In the last few days of the presidency of Donald Trump, when he was granting pardons to his chums and executing three black men and a woman while his mob was looting the Capitol, I read a tweet that has stayed with me. I can’t remember who wrote it, or if they were quoting someone better known, but it said this: “If you want to know whether you are on the right side of an argument, look at who is standing next to you.” This has caused me a fair bit of soul-searching in relation to a couple of stories.
Back in November 2006, Glaswegian publican and restaurateur David Martindale was jailed for 6½ years for drug offences and money laundering. While in jail he started working on a university course, and when he was released in 2010 he continued and was awarded a degree in construction management. Once a promising young footballer, he started coaching and eventually found his way to Scottish Premiership club Livingston. And on 26 January 2021 he was deemed a fit and proper person to work as the club’s manager – a test he had failed before.
In 2003, Shadab Ahmed Khan set up his own law firm and was named professional of the year at the Yorkshire Asian Business Convention. In 2007, after being found guilty of money laundering, by conducting conveyancing for properties worth £593,000 for convicted drug dealer Khalid Malik, he was jailed for four years. He was struck off by the Solicitors Disciplinary Tribunal in 2011, after he was found to have acted with a lack of integrity, but not dishonesty. And a couple of weeks ago he was readmitted to the roll by the SDT after they found that he had been “totally rehabilitated”. The move was opposed by the Solicitors Regulation Authority, which said that “limited evidence of recent rehabilitation” had to be balanced against Khan’s conviction for “serious offences involving money laundering in relation to drug dealing”. The SDT imposed conditions on his practising certificate, preventing him from being a sole practitioner, a partner or manager of a law firm, a COLP or COFA or holding client money.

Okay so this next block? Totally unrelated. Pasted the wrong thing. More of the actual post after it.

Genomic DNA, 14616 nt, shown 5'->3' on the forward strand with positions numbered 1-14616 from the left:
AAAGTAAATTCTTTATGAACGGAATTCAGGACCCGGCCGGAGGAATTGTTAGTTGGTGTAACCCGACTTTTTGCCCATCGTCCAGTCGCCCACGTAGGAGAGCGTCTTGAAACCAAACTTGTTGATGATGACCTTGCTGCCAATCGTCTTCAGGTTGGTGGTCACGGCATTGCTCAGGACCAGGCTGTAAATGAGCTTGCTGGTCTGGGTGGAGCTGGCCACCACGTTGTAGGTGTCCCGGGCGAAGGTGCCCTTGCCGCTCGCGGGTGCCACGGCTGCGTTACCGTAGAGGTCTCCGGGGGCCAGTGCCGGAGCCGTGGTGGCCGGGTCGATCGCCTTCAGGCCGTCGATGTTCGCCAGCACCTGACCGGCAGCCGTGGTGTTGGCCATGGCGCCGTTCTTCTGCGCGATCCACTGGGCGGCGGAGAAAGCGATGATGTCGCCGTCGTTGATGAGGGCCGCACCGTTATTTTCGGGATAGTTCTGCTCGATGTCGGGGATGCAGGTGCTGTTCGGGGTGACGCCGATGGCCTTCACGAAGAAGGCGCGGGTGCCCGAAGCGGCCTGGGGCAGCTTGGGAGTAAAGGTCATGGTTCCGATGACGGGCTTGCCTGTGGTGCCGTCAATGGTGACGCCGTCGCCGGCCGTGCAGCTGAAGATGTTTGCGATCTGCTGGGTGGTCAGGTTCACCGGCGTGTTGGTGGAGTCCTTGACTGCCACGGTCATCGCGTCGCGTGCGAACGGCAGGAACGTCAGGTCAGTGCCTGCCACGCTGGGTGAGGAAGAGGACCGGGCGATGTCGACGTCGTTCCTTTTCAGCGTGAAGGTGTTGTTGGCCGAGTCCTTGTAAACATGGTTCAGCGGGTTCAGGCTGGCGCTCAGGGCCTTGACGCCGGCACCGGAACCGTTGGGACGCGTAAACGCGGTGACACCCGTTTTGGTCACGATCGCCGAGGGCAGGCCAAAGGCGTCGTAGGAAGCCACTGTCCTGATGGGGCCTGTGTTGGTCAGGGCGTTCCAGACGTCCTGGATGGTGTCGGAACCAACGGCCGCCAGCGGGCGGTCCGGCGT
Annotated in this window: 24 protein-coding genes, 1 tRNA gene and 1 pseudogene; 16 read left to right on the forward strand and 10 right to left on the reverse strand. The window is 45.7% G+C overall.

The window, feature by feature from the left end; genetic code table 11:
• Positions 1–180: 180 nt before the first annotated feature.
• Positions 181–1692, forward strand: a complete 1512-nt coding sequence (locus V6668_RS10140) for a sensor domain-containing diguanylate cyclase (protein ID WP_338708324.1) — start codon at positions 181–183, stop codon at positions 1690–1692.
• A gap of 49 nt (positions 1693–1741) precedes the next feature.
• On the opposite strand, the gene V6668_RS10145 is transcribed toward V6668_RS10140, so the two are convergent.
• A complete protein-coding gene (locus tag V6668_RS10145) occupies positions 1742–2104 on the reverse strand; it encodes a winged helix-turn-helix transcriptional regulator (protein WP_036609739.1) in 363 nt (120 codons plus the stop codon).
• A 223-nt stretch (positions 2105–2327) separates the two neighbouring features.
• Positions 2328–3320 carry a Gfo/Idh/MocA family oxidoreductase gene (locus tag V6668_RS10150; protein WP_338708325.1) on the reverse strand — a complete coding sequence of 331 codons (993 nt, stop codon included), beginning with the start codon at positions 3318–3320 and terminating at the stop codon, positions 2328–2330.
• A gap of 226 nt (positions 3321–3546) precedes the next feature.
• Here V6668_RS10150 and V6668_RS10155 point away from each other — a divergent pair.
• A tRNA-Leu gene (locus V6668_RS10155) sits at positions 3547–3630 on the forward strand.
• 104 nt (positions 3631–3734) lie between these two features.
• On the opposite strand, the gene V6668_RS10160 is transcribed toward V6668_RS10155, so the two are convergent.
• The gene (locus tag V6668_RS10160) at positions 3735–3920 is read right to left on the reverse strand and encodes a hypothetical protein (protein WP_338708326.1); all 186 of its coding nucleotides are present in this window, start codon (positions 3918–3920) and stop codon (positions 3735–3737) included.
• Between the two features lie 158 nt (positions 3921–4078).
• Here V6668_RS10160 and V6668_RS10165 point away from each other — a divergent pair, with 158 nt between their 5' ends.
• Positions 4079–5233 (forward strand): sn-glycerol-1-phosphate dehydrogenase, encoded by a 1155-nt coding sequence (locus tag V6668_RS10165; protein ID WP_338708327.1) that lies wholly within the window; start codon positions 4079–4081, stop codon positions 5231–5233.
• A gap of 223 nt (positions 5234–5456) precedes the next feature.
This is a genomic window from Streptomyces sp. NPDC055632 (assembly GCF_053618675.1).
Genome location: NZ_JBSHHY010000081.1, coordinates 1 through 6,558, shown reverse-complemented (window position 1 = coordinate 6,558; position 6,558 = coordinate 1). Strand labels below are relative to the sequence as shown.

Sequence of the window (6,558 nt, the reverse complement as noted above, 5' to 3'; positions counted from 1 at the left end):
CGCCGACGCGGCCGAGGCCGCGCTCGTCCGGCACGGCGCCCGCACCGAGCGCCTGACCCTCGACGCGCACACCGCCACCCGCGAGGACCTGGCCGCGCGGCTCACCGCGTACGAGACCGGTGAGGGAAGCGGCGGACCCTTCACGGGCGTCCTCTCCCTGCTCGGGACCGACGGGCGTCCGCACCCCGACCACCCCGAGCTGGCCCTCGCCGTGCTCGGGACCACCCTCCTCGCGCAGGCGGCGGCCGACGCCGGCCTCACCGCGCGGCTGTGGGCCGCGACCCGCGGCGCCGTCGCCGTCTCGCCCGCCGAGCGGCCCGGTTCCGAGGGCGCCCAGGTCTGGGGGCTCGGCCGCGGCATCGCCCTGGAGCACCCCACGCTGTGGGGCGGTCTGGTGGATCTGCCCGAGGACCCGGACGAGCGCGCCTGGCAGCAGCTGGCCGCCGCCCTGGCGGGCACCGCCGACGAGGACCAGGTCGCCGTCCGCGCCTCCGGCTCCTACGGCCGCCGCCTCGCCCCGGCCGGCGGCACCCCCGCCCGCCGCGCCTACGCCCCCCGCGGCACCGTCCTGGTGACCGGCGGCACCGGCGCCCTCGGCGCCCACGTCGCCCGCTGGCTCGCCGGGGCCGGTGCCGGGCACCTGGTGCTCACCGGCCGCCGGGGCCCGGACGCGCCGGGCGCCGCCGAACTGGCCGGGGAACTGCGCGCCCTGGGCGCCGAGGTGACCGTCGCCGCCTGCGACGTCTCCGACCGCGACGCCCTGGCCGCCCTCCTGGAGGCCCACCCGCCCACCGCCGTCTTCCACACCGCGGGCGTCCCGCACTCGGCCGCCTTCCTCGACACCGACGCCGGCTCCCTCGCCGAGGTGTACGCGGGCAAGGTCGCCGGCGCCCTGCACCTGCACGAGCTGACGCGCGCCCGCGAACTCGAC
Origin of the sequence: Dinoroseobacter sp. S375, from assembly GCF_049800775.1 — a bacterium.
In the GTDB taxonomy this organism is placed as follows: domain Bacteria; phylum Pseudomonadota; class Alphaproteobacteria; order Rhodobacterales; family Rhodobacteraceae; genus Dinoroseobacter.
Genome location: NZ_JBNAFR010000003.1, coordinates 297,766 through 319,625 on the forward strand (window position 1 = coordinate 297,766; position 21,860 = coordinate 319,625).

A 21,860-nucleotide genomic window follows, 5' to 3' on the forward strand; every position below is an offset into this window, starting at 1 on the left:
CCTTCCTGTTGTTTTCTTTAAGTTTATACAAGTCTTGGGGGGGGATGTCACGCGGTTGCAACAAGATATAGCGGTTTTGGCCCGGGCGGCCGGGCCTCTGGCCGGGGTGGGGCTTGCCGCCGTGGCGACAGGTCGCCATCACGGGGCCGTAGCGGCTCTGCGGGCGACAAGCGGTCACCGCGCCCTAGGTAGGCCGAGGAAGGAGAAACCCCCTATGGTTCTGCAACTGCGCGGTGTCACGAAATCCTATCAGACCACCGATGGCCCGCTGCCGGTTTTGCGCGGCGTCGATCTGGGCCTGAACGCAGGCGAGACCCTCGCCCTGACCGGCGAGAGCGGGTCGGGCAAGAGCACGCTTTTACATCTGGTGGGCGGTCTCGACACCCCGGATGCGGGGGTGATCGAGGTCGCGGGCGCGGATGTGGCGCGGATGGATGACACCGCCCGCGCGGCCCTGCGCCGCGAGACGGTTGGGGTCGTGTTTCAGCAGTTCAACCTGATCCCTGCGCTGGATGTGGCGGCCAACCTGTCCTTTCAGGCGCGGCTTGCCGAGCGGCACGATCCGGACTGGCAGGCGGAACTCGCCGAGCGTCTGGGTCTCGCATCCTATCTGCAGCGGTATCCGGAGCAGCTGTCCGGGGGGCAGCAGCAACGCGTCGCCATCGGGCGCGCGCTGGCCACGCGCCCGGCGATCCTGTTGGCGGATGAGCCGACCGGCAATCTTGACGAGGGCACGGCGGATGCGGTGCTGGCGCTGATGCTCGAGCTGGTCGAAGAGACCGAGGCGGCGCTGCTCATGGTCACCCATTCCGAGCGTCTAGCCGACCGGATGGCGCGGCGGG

Now here’s my confession. In all other aspects of my life, I am a strong believer in second chances and in rehabilitation. The point of the criminal justice system must be to punish, of course, but also to repair and re-direct. I make a point of patronising businesses, like Timpson’s, that employ ex-offenders. But when it comes to money laundering, I can feel myself getting ready to throw away the key. So I think I need to chill. Yes, I hate money laundering – see, it’s written up there, right across the top of this page. But I shouldn’t hate the money launderer – and the more of them that we can steer back onto the path of righteousness (like David Martindale, and Jerome Mayne, and the Fraudster behind the Diary), warning others of the dangers, the better.